def sum(x)
case x
when []
0
when [_{hd}, *_{tl}]
hd + sum(tl)
end
end
Useful ? Somewhat. How about this one ?
if xml_node =~ xmlp(_{name}, {:color=>_{c}}, /Hello, (\S+)/)
print "A #{c}-colored #{name} greets #{$1} !"
end
Now as far as I can tell nobody actually implemented that, but I get a feeling that using Binding.of_caller, Parse::Tree and something like defgeneric it should be possible.

Macros - well, you can do that too :-)

8 comments:

Anonymous said...

I may be misreading you, but if you are in fact saying that Lisp doesn't have object-orientation, you are mistaken. It's called CLOS in Common Lisp and it's part of the CL ANSI standard. Of course, Lisp isn't totally OO, because you can in fact ignore the whole CLOS system as you please, but it is there.

Anonymous said...

I think you're missing the point- but you're inadvertantly illustrating it..

clos is lisp's object system, but the idea of multiple dispatch is not found in most OO systems -(clos has it though)
so the function he's given emulates the multiple dispatch feature
which
it might've been be a good idea to explain it first.

taw said...

Anonymous: First, please do not confuse Lisp with CL. CL is a crime against programming that tried to steal the name of "Lisp" and isn't even fully Lisp.
Actually if they didn't use deceptive name, CL would quickly be forgotten and everyone would be coding in real Lisp by now. Or maybe they do anyway.

But back to the point.
CLOS is not object oriented. CLOS is a system for defining generic functions, nothing more than that. Generic functions can emulate a small part of object-oriented programming, but this small part is totally insufficient. Steve Yegge wrote more about it.

Leo said...

"Languages vary in power."

Do they? As far as I know, the powers of languages are equivalent if they are turing-complete.

A feature more or less is not an indication of more or less power. An analogy is cars.

Languages vary in convenience, nothing else.

taw said...

Leo: The word "power" used in this context means something completely unrelated to Turing-completeness.

I'm puzzled. Who started using word "power" to mean "is it Turing-complete or not". Computational complexity theory definitely doesn't use it in this sense.

Leo said...

I find it discomforting that you use the term "power" as a synonym for "feature-richness". Graham in your linked article [3] does the same. (See there for equality of power in the sense of Turing equivalence.) He is very vague and imprecise about these terms.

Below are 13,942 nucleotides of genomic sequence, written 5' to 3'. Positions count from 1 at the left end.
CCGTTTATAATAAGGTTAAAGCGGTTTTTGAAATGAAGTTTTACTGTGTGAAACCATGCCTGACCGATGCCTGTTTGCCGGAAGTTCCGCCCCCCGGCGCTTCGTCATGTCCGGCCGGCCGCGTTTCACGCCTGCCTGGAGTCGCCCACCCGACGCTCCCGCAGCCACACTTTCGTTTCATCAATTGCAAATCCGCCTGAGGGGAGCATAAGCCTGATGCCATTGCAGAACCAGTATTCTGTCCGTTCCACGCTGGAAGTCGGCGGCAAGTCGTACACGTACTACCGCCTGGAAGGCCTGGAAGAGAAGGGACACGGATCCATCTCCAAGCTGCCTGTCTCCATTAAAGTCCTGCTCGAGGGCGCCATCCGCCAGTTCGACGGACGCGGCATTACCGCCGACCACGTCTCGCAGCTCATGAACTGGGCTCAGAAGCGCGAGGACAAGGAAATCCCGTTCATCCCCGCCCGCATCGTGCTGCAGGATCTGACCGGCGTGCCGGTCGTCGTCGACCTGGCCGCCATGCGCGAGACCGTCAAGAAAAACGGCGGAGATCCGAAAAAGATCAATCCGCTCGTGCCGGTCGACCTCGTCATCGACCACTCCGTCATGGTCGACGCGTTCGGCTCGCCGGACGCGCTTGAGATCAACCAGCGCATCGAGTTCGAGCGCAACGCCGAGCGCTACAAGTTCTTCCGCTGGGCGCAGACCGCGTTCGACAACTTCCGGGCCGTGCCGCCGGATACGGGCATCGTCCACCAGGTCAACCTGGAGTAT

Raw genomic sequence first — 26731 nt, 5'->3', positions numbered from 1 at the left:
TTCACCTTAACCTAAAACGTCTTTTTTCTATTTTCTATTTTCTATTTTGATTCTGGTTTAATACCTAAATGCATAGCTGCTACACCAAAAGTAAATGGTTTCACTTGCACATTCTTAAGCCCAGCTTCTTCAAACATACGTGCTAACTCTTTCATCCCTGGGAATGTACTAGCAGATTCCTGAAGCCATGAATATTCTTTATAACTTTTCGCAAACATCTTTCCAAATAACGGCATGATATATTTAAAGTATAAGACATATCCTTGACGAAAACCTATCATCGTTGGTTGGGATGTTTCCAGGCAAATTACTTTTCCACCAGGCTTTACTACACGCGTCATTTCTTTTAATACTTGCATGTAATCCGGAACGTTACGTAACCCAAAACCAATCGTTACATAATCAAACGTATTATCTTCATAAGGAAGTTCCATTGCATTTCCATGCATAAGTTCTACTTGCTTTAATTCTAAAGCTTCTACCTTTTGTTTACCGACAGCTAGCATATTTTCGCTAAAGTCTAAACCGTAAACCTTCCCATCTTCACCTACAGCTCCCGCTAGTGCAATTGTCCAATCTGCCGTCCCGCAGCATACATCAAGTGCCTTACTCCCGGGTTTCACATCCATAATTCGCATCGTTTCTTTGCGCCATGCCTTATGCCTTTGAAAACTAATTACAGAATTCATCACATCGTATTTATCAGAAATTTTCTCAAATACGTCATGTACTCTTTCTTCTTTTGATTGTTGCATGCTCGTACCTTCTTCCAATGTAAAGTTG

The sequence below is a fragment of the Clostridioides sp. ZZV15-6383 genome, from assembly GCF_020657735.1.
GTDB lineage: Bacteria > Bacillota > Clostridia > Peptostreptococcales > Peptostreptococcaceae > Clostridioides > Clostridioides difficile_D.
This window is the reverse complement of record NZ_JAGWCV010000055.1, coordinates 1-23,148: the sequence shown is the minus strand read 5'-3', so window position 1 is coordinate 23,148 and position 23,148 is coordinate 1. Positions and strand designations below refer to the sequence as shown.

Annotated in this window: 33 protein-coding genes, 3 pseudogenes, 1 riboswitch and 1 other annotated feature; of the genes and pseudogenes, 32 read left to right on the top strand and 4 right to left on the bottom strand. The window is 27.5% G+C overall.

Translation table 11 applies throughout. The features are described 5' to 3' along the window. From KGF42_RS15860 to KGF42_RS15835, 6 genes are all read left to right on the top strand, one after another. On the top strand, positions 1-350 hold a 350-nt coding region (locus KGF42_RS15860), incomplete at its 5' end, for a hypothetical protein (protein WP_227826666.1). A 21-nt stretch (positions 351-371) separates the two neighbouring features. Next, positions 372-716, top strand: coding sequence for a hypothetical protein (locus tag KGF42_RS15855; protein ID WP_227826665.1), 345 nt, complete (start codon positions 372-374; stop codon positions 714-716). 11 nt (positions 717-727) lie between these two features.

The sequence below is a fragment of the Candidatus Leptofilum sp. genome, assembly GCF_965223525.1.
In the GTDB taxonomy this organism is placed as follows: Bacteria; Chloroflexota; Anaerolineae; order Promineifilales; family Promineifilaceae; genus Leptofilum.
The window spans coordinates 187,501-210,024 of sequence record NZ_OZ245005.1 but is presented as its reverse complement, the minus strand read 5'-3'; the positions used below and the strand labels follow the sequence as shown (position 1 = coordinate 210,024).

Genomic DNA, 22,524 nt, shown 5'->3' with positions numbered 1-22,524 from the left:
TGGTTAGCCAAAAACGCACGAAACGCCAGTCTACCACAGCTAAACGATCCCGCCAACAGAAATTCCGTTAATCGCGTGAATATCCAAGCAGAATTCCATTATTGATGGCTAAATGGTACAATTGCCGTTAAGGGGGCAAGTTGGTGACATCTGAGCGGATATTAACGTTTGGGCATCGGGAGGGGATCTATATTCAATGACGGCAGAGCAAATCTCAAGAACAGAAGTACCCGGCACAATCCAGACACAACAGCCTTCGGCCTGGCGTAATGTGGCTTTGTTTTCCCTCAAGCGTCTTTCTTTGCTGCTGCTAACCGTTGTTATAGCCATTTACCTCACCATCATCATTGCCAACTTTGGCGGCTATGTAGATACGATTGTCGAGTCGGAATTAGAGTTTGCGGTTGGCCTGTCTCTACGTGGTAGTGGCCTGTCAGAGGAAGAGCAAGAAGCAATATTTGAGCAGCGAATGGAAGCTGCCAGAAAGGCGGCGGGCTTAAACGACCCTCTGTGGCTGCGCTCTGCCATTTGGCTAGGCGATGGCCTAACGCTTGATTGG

Doing so means confusing _what_ can be done with _how_ it can be done. Attributing values to programming languages based on such confusion seems like a major fallacy to me.

taw said...

Leo: Concept of computer language "power" is imprecise and hard to define, because it really belongs to the human side of programming, not machine side. I find it very intuitive, but people have different intuitions of course.

"Power" is certainly not about what can be done, because even in language with very low "power" like assembly, you can write an interpretter or a compiler for a more powerful language, and then write what you originally wanted.

It is more about feasibility of making various kinds of programs. If you can practically solve more problems in one language than in another, this language is more powerful. "More problems" is imprecise again, because different languages are suited to different problems.
But certainly you can do more in Ruby than you could in assembler.

Other similar concept is expressiveness. There are various styles and "idioms" in programming. Some languages support more such styles and "idioms" than others. This isn't about having many features. A small number of core features like functions, closures, objects, reflection, callcc etc. means you can emulate majority of idioms in a few pages of code. Lisp programmers really love proving how completely different features can be implemented in a few lines of code, using such basic features.

Conceptual gonciseness is also part of "power". An example - Ruby/Smalltalk blocks are very concise - they do not contain any information that isn't relevant. Java anonymous inner classes have similar function, but using them requires a lot of conceptual overhead.

Textual conciseness is sometimes mentioned, but only because most languages have similar number of characters per concept and can actually be measured.

"Power" is something between these concepts. At least the way I understand it.

Jon Harrop said...

Yes. The fact that so many people try to program in languages like Lisp that lack proper pattern matching never ceases to amaze me.

The only thing I find more surprising is the never ending supply of Lispers who believe they can lash together ad-hoc reimplementations of part of OCaml or Haskell in Lisp, like the pattern matchers.